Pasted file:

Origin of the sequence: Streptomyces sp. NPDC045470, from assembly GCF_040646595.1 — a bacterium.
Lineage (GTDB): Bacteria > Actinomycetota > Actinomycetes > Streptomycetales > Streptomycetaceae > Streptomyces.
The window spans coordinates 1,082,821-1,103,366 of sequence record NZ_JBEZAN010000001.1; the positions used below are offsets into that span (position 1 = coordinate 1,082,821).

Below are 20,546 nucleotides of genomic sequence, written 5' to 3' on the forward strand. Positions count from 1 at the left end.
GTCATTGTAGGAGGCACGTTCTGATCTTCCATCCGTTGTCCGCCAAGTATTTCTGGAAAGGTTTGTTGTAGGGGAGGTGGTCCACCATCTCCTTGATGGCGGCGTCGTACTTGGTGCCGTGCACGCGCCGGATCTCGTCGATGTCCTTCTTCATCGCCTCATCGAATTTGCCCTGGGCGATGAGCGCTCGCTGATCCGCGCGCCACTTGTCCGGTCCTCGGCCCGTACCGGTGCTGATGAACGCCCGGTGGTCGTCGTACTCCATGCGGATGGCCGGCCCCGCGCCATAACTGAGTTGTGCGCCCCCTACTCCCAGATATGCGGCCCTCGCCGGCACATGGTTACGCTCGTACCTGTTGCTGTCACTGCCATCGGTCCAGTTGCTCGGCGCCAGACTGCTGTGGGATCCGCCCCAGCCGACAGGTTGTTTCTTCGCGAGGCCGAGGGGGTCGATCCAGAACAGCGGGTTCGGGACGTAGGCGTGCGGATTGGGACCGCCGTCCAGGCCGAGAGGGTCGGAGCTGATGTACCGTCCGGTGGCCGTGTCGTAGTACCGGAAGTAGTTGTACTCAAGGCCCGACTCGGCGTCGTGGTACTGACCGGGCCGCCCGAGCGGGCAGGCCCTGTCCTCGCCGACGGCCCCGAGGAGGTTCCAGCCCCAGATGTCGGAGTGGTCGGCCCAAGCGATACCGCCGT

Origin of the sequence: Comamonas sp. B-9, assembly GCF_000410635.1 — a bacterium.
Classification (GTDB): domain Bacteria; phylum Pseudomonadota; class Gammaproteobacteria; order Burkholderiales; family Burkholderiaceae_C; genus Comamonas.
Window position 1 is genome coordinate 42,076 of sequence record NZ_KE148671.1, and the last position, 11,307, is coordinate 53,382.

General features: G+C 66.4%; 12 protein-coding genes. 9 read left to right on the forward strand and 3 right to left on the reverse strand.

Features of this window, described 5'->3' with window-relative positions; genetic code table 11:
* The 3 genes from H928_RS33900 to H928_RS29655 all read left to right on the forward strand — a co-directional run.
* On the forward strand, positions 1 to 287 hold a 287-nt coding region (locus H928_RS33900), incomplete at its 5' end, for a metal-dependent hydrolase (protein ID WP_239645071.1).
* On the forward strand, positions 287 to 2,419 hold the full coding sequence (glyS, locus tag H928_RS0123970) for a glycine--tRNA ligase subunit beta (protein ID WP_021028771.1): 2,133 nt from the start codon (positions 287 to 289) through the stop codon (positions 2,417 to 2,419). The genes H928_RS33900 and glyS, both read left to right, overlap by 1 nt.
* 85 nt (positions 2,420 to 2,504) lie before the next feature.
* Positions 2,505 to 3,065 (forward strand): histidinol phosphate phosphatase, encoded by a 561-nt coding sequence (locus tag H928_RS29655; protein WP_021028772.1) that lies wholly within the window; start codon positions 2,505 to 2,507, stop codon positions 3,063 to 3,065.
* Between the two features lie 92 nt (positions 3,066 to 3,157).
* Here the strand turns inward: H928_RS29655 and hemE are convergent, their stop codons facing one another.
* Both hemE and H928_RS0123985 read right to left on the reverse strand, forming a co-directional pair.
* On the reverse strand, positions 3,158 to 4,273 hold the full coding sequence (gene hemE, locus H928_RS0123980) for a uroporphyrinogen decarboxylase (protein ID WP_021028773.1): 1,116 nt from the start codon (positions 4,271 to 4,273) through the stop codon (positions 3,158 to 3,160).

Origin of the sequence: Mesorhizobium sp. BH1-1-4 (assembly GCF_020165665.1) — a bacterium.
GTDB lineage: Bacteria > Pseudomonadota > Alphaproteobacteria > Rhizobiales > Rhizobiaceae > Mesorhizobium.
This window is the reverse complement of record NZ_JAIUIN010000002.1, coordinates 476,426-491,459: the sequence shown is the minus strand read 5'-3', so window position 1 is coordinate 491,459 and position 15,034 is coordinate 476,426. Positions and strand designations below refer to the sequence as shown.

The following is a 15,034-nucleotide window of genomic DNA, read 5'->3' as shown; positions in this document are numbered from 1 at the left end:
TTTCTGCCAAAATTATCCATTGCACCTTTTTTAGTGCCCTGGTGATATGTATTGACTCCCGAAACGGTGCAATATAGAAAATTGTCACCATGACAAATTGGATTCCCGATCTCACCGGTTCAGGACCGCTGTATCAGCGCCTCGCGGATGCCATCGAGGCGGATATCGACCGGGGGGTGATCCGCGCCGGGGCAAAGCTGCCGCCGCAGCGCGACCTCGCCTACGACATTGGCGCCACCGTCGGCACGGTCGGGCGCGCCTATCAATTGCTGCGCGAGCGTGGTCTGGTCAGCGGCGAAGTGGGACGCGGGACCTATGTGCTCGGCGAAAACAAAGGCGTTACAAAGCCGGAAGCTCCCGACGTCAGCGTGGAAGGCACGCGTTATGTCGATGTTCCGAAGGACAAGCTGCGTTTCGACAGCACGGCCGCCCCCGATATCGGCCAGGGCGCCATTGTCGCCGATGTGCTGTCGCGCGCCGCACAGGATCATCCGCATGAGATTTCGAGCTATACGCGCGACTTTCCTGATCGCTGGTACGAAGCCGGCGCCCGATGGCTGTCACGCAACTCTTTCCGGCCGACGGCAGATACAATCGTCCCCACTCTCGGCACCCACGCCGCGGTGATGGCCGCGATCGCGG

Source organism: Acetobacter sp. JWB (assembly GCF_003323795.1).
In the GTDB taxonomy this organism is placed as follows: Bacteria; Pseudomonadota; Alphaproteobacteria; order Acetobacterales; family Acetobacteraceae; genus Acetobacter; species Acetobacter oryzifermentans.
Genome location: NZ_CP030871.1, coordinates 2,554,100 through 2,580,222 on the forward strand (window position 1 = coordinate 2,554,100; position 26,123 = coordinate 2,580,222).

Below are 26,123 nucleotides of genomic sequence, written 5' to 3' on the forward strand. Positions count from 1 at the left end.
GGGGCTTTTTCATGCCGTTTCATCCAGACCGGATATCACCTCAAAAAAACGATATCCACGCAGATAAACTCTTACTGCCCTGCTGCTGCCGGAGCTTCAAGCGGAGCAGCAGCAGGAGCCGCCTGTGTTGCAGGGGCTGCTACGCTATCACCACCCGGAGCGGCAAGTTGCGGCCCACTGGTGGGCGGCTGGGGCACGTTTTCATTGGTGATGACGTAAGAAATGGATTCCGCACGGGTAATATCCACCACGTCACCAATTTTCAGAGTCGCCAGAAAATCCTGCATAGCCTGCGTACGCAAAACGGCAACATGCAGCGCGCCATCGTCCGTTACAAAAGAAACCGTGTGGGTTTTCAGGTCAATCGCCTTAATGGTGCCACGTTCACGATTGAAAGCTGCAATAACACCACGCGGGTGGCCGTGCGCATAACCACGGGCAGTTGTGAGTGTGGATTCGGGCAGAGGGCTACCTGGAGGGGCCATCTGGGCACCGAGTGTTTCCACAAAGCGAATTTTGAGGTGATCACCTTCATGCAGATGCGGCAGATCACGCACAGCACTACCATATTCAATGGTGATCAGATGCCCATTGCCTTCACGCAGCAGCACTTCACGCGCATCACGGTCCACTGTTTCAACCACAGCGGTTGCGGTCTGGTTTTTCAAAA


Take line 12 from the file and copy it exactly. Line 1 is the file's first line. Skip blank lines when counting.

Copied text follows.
* On the forward strand, positions 1 to 287 hold a 287-nt coding region (locus H928_RS33900), incomplete at its 5' end, for a metal-dependent hydrolase (protein ID WP_239645071.1).